Adulting 101: paralysed by way too many choices? Here's how to streamline your decision-making process

Adulting 101: paralysed by way too many choices? Here's how to streamline your decision-making process

It’s time to give coin flipping a rest and stop relying on your Insta story polls to make your decisions. Here’s how to make them yourself and more importantly, how to live with them

Making decisions can be excruciating, whether it’s figuring out what to have for dinner or what career to pursue. We can feel overwhelmed by choices, or worried about how a choice could impact our lives in the future. This is totally normal, but sometimes we have to make choices whether we like it or not. Here are a few ways make it all less stressful.

Sometimes there is no such thing as better, just different

We are often afraid of making a decision for fear that it is the wrong one. But a lot of the time, there is no such thing as a right or wrong decision. Rather, there is simply a range of choices with outcomes which may be different to, but not necessarily better than, one another.

Let’s say you are trying to figure out which university to go to. You might have narrowed down a shortlist, and each option has its pros and cons, but there is no clear “best choice”. This can seem like a huge decision that will impact your life for the next three or four years and even beyond.

But at the end of the day, you’ll go to university and have both positive and negative experiences. If you had chosen a different university, you might have had different experiences, but they would still have been a mixture of positive and negative.


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The only way to find out the outcome of a decision is to make it

One thing we should avoid doing when making a decision is to try to predict the future. By all means, do your research and be as informed as possible, but don’t worry about what you can’t yet be certain of. Even though you can never fully know what the outcome of a decision will be, that shouldn’t stop you from making it. If that were the case, we would never resolve to do anything.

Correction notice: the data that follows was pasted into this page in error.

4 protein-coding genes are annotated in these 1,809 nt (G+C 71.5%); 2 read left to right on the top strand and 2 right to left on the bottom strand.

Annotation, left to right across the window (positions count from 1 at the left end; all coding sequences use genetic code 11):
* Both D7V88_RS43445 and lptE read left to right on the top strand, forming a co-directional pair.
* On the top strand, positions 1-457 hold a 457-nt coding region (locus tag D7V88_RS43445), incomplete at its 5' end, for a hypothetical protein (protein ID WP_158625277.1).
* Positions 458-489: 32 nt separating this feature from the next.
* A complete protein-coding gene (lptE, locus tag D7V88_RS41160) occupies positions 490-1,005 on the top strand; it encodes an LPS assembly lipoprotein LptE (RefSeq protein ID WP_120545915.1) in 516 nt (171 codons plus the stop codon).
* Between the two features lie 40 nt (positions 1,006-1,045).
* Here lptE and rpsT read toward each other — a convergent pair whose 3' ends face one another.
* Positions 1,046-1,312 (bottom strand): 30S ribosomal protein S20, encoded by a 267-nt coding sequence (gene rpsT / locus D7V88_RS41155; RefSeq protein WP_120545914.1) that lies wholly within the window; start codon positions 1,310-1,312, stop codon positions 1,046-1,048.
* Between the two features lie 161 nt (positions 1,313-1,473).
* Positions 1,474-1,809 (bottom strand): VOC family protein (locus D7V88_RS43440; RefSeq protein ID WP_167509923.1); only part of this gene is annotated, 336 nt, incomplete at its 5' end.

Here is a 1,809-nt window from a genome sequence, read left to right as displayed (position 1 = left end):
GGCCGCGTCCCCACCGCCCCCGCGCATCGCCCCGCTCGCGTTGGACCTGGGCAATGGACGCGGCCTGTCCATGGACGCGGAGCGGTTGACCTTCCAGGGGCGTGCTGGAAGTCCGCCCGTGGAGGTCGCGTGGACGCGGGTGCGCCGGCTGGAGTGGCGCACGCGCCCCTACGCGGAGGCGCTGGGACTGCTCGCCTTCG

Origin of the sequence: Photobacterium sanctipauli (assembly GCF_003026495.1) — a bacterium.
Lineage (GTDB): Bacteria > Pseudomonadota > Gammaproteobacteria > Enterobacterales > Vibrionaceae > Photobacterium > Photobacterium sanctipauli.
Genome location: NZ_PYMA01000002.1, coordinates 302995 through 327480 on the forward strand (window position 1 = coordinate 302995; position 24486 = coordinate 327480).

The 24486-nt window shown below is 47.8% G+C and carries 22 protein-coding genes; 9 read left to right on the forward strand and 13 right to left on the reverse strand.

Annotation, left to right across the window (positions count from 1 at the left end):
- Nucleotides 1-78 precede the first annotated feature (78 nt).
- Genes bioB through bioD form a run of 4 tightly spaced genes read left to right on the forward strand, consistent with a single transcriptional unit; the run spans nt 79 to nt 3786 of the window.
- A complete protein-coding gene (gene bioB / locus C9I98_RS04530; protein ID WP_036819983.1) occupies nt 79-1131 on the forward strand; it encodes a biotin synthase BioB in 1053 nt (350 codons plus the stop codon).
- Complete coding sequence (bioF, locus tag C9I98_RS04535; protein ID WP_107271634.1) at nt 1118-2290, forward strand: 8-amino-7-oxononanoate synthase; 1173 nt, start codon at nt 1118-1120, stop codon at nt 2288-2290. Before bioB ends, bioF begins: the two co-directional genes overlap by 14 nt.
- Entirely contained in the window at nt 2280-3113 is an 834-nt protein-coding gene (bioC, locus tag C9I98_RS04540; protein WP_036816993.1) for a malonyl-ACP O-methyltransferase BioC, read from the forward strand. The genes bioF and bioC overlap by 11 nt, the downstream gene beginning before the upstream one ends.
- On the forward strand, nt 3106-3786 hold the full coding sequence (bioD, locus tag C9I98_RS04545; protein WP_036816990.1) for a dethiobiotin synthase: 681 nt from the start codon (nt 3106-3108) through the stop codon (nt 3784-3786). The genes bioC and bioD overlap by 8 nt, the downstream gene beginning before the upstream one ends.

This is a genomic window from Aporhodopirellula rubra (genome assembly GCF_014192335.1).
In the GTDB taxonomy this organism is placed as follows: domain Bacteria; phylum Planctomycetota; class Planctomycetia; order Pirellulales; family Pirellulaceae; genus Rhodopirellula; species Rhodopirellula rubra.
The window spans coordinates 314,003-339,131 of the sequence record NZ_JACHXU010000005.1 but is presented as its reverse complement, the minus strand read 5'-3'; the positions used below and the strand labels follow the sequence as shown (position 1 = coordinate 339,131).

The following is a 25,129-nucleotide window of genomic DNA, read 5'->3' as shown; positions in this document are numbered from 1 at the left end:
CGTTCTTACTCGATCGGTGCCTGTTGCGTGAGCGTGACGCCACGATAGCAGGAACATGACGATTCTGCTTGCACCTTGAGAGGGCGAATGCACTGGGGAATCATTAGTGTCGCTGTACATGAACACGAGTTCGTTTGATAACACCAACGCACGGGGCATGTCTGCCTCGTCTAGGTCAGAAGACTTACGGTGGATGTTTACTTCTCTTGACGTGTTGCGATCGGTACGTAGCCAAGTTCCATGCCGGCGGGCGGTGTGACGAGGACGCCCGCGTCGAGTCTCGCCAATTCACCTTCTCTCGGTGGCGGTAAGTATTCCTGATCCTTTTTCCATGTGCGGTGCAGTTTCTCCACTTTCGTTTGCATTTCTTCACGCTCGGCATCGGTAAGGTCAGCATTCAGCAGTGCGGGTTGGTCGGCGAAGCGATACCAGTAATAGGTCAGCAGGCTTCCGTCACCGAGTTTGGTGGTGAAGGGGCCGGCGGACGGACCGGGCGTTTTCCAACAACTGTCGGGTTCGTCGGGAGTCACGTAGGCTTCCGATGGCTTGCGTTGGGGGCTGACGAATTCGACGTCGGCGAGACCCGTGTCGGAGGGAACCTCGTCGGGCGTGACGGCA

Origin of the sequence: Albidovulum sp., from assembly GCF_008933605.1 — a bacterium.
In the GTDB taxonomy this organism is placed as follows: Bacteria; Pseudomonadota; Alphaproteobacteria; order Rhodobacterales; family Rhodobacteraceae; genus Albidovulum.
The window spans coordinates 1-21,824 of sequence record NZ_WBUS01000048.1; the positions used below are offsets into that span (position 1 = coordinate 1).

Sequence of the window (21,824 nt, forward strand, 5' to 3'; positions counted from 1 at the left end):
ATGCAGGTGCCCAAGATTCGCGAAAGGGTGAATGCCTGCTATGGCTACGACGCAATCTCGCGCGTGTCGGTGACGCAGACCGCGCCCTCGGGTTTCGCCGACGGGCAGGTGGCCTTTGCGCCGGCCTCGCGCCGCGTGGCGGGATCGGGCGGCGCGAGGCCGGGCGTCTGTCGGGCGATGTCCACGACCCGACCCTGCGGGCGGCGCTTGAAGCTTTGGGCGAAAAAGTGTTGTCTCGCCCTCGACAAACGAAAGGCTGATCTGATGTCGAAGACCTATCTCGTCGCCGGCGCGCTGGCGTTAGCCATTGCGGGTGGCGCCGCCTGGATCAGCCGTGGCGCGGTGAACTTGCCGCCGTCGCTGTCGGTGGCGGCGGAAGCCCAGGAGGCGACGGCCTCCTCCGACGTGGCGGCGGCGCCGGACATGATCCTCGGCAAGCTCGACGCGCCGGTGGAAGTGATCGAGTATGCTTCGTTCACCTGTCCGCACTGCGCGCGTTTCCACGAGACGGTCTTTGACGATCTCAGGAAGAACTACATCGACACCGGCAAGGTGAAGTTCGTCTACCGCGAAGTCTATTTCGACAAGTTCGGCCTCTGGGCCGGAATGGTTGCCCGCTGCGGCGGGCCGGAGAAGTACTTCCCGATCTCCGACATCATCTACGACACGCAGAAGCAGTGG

All you can do is make a judgement to the best of your ability now. Maybe your future self will know better and make wiser choices, but they wouldn’t have learned to do that if your present self hadn’t taken a leap of faith in the first place.


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Don’t worry about making better decisions; make faster ones

Sometimes we think that if we contemplate something long enough, the right choice will present itself. That can work, but it isn’t very proactive. What’s more, some decisions, like the ones we make on a daily basis, really aren’t worth spending too long on.

So give yourself a time limit. Tell yourself that you will make a decision in the next 15 minutes. Set a countdown on your phone if you need to. It’s also a good idea to limit both your criteria and your options.

For example, if you are trying to decide which new item of clothing to buy, select one or two criteria, e.g. it needs to be comfortable and affordable, and then give yourself only a couple of options, e.g. it has to be from one of two shops. The longer you spend trying to decide something, the more important it seems to become, and the harder it is to make. Sticking to a few firm rules will stop you from blowing a decision out of proportion.


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Decisions aren’t irreversible

Don’t feel that just because you make a choice, that you are bound to that choice for life. If you decide to study science, that doesn’t mean you have to become a scientist. If you order a meal and don’t like it, you don’t have to order it again the next day. If you get your hair cut and regret it,your hair will grow again.

The great thing about making decisions is that we can also decide to make a new decision if the previous one doesn’t work out. What’s more, we’ll be better equipped to make a judgement that’s more likely to make us happy. Remember, you always have the right to change your mind.

Edited by Nicole Moraleda

This article appeared in the Young Post print edition as
To decide or not to decide?

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